Operator overloading generates NullPointerException


#1

Kotlin doesn’t seem to protect against NullPointerException when using operator overloading:

import java.util.*

fun main(args: Array<String>) {
    val today = Date()
    val other: Date? = null
    if (today > other) { // This condition will throw a NullPointerException at runtime
        ...
    }
}

Some options:

  • Don’t allow comparing against nullable types
  • Allow this comparison but handle null in a way that is consistent with “==” and null is smaller than all other values (this would need to be documented)

#2

I believe this is caused by Date being a Java type. Were it written in kotlin with a proper nonnullable operator fun, you would not face this issue.


#3

Correct. The comparison expression is equivalent to today.compareTo(other) > 0, where Date#compareTo() is defined in Java and take a Date! as argument (which Kotlin assumes may be null). If you were to flip the expression, the compiler would complain that you are invoking compareTo on a nullable reciever. If you use a Kotlin class with a compareTo taking a non-null, you will also get a compile error.


#4

I still think this could be considered a bug. One of Kotlin stated goals is to reduce NPEs. Yes, with the way that platform types work this behavior is expected, but I think one can argue that there can (and should) be an exception for operators.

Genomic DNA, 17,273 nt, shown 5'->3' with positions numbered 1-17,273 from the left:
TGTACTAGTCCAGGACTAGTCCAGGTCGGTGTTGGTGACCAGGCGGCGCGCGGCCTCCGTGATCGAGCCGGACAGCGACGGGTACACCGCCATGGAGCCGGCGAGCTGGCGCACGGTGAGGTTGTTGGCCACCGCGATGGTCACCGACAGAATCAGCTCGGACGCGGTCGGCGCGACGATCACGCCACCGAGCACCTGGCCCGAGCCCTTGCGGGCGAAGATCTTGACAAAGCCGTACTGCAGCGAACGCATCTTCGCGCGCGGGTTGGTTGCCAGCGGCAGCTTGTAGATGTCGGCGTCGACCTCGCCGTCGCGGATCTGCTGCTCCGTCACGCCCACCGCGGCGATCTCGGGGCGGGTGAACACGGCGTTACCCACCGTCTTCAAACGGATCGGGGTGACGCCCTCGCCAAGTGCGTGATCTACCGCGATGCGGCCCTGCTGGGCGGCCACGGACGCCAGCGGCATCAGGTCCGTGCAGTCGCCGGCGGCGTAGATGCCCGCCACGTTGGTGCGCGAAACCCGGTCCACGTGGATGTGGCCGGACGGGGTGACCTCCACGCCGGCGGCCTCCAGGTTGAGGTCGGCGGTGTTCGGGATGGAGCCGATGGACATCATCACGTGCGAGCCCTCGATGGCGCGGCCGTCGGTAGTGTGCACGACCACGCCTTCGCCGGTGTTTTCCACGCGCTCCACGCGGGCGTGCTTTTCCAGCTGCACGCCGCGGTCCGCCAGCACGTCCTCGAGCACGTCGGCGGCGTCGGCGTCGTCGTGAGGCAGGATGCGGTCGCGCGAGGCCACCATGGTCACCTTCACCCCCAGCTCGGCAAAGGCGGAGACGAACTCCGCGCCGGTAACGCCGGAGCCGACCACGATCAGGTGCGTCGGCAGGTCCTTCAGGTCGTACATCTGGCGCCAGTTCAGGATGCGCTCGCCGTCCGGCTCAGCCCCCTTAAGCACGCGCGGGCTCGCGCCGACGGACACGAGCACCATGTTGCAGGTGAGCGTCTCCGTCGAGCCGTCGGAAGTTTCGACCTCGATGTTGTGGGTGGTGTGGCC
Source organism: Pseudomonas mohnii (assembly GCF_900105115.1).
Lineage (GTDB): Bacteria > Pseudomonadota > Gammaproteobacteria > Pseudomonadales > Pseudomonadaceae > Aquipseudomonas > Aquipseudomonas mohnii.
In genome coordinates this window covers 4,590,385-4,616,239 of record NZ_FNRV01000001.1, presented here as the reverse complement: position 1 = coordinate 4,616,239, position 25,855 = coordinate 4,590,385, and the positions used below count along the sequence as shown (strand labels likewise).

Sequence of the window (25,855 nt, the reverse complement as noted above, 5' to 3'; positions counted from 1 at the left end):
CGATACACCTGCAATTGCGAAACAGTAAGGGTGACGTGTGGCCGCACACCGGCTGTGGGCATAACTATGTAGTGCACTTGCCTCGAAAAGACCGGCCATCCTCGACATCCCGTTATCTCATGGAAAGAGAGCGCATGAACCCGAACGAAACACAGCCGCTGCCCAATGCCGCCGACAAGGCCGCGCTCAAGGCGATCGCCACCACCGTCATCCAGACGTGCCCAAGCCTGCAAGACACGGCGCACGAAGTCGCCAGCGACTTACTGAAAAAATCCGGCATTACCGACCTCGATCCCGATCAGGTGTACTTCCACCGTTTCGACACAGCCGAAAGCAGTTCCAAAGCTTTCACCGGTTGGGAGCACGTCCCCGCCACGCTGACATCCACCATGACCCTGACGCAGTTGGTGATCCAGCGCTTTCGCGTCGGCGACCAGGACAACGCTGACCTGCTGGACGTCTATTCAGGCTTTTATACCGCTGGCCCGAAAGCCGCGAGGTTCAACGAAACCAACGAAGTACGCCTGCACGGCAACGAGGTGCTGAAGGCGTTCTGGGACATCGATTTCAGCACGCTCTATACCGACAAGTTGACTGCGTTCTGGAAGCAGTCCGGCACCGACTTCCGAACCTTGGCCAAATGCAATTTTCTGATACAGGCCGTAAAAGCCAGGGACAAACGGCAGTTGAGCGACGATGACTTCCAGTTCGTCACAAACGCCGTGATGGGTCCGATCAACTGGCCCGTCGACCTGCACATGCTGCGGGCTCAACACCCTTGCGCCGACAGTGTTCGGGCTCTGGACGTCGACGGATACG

1. there is only one operator, which can be defined from within java. This alone warrants special treatment of the interop here. (Ok not true, == also can be, but equals handles null)
  2. the contract for Comparable states:

The natural ordering for a class C is said to be consistent with equals if and only if e1.compareTo(e2) == 0 has the same boolean value as e1.equals(e2) for every e1 and e2 of class C. Note that null is not an instance of any class, and e.compareTo(null) should throw a NullPointerException even though e.equals(null) returns false.

This means that the argument for compareTo basically has a NotNull annotation implied (although it is not stated in code.
I think it is fair to say, that calling compareTo with null is nearly never intended and if the caller wants an NPE there is always !!.


#5

@Wasabi375 Good catch regarding the Comparable contract. Posted defect:
https://youtrack.jetbrains.com/issue/KT-25484

Thanks